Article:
Einstein’s theory has important astrophysical implications. For example, it implies the existence of black holes—regions of space in which space and time are distorted in such a way that nothing, not even light, can escape—as an end-state for massive stars.
There is ample evidence that the intense radiation emitted by certain kinds of astronomical objects is due to black holes; for example, micro-quasars and active galactic nuclei result from the presence of stellar black holes and black holes of a much more massive type, respectively.
The bending of light by gravity can lead to the phenomenon of gravitational lensing, in which multiple images of the same distant astronomical object are visible in the sky.
General relativity also predicts the existence of gravitational waves, which have since been observed indirectly; a direct measurement is the aim of projects such as LIGO and NASA/ESA Laser Interferometer Space Antenna and various pulsar timing arrays. In addition, general relativity is the basis of current cosmological models of a consistently expanding universe.
Einstein received the 1921 Nobel Prize in Physics for his discovery of the law of the photoelectric effect and his work in the field of theoretical physics.
Einstein’s Theory Of Relativity
A really rare documentary about Einstein’s Theory of Relativity that changed our perception of reality and the workings of the Universe.
Time Since Einstein
Albert Einstein shattered previous ideas about time, but left many pivotal questions unanswered: Does time have a beginning? An end? Why does it move in only one direction? Is it real, or something our minds impose on reality? Journalist John Hockenberry leads a distinguished panel, including renowned physicist Sir Roger Penrose and prominent philosopher David Albert, as they explore the nature of time.
Over 100 years ago, Albert Einsteingrappled with the implications of his revolutionaryspecial theory of relativityand came to a startling conclusion: mass and energy are one, related by the formula E=MC². In “Einstein’s Big Idea,” NOVA dramatizes the remarkable story behind this equation. E=MC² was just one of several extraordinary breakthroughs that Einstein made in 1905, including the completion of his special theory of relativity, his identification of proof that atoms exist, and his explanation of the nature of light, which would win him the Nobel Prize in Physics. Among Einstein’s ideas, E=MC² is by far the most famous. Yet how many people know what it really means? In a thought-provoking and engrossing docudrama, NOVA illuminates this deceptively simple formula by unraveling the story of how it came to be. .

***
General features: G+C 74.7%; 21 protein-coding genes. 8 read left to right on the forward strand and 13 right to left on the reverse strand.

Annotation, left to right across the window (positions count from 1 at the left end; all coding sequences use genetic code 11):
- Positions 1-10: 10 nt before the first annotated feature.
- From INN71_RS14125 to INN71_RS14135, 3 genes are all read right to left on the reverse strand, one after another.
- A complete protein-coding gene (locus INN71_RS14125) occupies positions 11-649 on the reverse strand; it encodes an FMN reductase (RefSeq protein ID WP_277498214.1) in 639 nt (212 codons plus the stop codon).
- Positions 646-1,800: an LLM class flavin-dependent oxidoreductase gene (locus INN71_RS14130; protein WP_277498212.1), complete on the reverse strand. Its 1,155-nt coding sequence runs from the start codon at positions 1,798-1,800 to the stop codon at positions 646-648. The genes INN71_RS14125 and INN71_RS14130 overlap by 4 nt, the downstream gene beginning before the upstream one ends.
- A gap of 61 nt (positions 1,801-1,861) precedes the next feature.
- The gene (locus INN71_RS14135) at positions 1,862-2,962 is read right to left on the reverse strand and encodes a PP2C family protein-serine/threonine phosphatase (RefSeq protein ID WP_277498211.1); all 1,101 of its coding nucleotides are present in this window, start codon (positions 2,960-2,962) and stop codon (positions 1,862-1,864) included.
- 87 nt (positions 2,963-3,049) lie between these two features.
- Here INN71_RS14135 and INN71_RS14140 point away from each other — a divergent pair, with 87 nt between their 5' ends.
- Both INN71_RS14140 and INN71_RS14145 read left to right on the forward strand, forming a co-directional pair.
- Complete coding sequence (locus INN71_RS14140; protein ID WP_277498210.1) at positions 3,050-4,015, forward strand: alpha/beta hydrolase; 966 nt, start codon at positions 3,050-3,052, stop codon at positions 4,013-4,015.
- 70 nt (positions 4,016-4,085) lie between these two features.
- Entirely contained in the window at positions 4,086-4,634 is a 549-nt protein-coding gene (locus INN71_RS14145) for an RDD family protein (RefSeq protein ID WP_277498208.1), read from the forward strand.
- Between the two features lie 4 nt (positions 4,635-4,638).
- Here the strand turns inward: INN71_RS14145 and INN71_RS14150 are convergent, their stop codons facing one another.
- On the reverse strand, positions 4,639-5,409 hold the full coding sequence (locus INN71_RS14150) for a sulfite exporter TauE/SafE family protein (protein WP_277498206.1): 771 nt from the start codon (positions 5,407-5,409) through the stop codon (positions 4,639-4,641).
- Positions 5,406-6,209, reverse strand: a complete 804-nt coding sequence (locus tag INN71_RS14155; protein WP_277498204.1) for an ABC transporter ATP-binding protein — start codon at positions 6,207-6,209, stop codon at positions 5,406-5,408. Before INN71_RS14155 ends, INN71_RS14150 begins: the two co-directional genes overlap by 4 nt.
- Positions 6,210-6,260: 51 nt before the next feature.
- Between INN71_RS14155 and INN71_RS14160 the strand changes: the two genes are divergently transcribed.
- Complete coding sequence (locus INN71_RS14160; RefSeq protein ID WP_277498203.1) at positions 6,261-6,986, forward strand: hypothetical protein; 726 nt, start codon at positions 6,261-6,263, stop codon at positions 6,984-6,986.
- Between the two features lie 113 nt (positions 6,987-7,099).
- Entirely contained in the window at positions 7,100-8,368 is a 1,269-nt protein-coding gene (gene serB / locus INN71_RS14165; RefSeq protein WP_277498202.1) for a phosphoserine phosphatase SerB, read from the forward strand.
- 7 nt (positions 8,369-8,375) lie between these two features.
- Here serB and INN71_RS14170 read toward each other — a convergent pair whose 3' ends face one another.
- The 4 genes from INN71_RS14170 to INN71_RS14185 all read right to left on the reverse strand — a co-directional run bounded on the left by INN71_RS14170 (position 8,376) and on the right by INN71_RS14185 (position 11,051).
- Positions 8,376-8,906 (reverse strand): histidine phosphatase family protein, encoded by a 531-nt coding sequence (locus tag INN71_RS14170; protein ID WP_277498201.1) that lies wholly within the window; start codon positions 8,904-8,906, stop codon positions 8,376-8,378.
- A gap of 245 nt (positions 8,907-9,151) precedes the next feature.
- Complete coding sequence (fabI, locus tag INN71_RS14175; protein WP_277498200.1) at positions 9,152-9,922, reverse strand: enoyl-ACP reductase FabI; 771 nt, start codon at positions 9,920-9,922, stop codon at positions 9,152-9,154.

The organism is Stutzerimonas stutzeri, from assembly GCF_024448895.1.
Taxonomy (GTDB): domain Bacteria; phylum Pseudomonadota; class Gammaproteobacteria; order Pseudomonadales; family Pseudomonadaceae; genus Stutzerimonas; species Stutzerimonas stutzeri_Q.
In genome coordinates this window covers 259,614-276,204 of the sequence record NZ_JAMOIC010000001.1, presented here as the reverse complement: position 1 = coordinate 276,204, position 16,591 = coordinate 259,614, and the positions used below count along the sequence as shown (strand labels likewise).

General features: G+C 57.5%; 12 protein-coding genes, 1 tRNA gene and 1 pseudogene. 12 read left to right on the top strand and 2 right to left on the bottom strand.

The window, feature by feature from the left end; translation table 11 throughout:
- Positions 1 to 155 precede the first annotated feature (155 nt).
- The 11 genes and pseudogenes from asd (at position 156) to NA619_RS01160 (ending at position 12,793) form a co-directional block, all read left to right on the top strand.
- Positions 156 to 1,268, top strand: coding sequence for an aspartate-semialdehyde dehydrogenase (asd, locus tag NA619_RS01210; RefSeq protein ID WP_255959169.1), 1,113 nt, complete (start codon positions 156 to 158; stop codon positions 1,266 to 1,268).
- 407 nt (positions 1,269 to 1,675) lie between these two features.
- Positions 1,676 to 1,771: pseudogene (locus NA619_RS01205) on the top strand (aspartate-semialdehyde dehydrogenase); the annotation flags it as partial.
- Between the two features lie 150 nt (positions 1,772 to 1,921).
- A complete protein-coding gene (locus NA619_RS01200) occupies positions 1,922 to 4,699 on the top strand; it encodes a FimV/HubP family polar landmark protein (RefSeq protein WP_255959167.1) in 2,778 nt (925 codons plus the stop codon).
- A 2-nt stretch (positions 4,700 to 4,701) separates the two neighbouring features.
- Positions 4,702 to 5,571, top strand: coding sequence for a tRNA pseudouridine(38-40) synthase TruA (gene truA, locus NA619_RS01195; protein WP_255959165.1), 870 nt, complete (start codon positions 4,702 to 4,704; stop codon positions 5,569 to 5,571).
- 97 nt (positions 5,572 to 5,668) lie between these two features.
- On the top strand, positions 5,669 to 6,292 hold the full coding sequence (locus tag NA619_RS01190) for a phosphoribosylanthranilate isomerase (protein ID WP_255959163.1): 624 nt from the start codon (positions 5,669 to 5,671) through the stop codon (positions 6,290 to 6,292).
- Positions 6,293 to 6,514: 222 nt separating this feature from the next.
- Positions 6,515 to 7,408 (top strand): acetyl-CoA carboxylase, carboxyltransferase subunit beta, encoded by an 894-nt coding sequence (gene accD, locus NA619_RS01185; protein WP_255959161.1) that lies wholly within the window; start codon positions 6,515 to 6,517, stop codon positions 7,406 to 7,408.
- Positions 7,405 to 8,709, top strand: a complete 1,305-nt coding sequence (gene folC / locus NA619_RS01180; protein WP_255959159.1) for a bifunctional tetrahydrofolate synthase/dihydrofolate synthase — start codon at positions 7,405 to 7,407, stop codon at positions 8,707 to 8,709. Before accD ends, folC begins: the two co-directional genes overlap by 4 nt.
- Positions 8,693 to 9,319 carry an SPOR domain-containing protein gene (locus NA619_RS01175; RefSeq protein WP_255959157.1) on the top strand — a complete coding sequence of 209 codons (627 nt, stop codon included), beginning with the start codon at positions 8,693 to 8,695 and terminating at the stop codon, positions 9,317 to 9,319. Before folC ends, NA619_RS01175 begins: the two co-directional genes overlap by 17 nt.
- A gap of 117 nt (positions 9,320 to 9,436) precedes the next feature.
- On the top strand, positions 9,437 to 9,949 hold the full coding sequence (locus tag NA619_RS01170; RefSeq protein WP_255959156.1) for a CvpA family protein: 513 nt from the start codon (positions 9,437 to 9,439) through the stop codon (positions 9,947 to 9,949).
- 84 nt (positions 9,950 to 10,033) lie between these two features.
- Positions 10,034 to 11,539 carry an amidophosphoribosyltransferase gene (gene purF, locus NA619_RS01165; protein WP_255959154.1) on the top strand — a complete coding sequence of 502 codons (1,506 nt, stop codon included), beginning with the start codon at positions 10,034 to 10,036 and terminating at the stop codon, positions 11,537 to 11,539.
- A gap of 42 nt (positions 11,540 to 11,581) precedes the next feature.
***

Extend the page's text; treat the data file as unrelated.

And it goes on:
What is the most astounding scientific fact about the Universe — of all time?
Program Description Astrophysicist Dr. Neil DeGrasse Tyson is asked by a reader of TIME magazine, “What is the most astounding fact you can share with us about the Universe?” This was his answer. NOTE: I typed the transcript at the end of this post.
I posted several articles previously that highlight some tremendous accomplishments by Albert Einstein (listed below). This one is about dreams that Albert Einstein could not transform into a unifying theory for reality — evidence strongly indicates this was his greatest desire.
His work and the stimulation that he applied in vigorous debates and with encouragements for his colleagues did however make the pain tolerable.
First, lets review his momentum.
In 1905, Einstein published exceptional papers that proposed the existence of the photon as an elementary particle associated with electromagnetic radiation (light), detailed photoelectric effect, demonstrated the existence of atoms, wrote an introduction to special relativity, and published the paper that led to the famous E=MC² equation that defines matter as condensed energy. He continued work and in 1907, he developed the first quantum theory of specific heats and from 1907 to 1915, Einstein developed the theory of general relativity.
The Danish physicist, Niels Bohr provided in 1913 a quantum idea to explain the actions of electrons inside atoms. Einstein recognized that a quantum theory may be used to explain the characteristic light as emitted by atoms and that a great discovery had been made. He referred to Bohr’s work as “the highest form of musicality in the sphere of thought.”
In 1915, Einstein introduced the General Theory of Relativity. According to this revolutionary theory space and time are not Absolute. Space-time is not a fixed background for events. Instead, dynamic quantities of matter and energy form matter in ways that are unclear to this day. Einstein’s finding proves that space-time are defined within the universe — only. Further, his findings also prove matter is highly concentrated energy.
Matter is actually energy condensed to a slow vibration. Watch this:
With his famous equation E=MC², Albert Einstein proved that when you come right down to it everything in the universe is energy. Both in the physical plane of our reality of matter and the abstract reality of our mind are made up of energy patterns.
The concept of a universal energy flow is not a new one. The ancient Chinese called this flow chi; the ancient Hindus called it prana. The disciplines that developed in those two cultures – t’ai chi and yoga, respectively- are based on the art of tuning in to the flow of energy and using it to centre the self.
Particle physicists try to understand the nature of nature at the smallest scales possible. Today, we know that atoms do not represent the smallest unit of matter. Particles called quarks and leptons seem to be the fundamental building blocks – but perhaps there is something even smaller.
Empty space, we have discovered, is actually not empty at all.
Astrophysicists have found that less than 10 percent of the mass of the entire universe consists of the kind of “luminous” matter that we can see. What is the dark matter that makes up the rest of the universe? How can we find out? Though we understand many important properties of the fundamental building blocks of our universe, there are untold mysteries still to solve.